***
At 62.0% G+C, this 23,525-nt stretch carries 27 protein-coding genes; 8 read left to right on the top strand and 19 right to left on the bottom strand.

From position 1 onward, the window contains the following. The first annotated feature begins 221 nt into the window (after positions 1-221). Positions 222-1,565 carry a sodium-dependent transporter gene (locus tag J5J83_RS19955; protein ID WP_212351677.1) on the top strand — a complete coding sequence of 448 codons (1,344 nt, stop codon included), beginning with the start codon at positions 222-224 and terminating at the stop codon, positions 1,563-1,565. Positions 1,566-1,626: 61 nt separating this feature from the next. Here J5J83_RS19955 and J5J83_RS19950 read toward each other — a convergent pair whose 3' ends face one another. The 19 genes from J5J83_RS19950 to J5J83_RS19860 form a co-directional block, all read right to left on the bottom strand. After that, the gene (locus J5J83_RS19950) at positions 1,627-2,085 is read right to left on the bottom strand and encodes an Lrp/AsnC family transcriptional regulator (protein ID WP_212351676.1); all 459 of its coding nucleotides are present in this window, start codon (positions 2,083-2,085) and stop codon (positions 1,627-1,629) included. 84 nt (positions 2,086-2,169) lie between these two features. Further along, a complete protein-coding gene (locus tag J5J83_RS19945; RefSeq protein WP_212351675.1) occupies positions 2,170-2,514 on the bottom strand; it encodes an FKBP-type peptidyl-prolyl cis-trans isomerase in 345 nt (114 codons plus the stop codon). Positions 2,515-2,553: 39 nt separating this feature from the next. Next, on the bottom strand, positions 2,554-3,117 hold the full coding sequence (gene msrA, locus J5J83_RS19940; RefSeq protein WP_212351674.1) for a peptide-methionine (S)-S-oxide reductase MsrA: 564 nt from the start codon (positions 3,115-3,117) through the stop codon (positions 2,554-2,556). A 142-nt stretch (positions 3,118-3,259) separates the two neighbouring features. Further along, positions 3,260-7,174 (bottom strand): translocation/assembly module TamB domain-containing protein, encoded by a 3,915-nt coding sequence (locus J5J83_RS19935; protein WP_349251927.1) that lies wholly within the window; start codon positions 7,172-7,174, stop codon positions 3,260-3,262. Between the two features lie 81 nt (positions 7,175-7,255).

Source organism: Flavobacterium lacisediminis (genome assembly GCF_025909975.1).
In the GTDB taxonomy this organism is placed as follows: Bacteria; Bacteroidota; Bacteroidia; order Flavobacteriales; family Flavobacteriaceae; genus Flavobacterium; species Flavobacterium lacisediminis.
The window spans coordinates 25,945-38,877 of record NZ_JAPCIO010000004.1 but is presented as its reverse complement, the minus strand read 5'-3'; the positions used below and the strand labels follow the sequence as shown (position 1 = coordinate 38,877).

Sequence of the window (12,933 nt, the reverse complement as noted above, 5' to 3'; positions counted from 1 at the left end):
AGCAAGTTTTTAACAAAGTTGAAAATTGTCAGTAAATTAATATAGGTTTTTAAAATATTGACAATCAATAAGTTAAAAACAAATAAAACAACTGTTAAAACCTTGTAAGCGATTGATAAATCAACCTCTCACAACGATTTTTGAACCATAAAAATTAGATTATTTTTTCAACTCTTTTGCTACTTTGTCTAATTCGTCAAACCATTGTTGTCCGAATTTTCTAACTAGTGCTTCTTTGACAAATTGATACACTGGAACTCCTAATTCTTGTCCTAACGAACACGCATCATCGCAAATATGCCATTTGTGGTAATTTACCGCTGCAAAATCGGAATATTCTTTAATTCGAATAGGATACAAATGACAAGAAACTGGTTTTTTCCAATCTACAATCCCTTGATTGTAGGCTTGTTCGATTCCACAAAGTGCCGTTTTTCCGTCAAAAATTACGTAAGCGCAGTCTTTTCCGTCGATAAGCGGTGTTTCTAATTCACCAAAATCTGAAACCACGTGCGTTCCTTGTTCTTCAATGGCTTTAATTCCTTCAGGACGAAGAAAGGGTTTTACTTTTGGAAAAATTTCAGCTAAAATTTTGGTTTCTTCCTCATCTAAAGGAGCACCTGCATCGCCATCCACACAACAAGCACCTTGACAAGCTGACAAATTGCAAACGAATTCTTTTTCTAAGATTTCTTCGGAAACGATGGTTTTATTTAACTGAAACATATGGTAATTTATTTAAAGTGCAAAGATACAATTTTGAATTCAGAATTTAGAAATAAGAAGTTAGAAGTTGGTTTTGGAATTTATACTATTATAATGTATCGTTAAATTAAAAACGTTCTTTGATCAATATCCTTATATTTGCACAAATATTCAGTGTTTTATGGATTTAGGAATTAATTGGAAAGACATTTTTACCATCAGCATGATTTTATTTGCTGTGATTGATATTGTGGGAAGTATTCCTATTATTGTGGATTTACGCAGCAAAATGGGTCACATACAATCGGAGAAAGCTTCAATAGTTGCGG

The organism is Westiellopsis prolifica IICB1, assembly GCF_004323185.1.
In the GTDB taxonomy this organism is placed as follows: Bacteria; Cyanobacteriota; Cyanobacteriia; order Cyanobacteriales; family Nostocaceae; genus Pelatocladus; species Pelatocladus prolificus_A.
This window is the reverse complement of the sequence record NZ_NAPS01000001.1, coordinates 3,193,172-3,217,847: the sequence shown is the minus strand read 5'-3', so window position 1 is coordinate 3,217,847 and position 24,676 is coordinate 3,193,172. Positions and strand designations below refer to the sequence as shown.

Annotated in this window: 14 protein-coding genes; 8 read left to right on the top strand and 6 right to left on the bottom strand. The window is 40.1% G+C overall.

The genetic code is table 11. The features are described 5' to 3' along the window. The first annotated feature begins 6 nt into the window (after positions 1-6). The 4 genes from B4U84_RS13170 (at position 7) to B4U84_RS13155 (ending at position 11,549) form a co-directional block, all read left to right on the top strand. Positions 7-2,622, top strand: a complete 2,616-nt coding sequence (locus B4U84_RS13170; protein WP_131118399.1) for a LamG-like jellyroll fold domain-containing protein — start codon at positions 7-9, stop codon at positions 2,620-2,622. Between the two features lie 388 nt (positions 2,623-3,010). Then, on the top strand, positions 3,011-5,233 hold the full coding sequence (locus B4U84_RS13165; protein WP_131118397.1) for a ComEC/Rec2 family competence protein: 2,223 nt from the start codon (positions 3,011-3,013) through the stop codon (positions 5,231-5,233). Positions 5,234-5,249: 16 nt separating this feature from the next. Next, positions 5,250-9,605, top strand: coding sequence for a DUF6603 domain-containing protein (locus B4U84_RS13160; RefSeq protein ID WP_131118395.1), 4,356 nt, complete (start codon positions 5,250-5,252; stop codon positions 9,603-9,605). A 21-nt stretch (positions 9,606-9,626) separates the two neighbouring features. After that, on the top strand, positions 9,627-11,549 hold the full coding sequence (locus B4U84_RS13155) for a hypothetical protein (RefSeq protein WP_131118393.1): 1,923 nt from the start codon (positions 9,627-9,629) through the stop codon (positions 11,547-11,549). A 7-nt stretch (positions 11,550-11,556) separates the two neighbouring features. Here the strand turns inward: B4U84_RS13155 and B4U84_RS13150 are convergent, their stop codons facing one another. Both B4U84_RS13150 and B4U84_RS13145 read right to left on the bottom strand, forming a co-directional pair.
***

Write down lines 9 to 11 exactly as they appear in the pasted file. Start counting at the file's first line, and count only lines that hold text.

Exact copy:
In the GTDB taxonomy this organism is placed as follows: Bacteria; Cyanobacteriota; Cyanobacteriia; order Cyanobacteriales; family Nostocaceae; genus Pelatocladus; species Pelatocladus prolificus_A.
This window is the reverse complement of the sequence record NZ_NAPS01000001.1, coordinates 3,193,172-3,217,847: the sequence shown is the minus strand read 5'-3', so window position 1 is coordinate 3,217,847 and position 24,676 is coordinate 3,193,172. Positions and strand designations below refer to the sequence as shown.

Annotated in this window: 14 protein-coding genes; 8 read left to right on the top strand and 6 right to left on the bottom strand. The window is 40.1% G+C overall.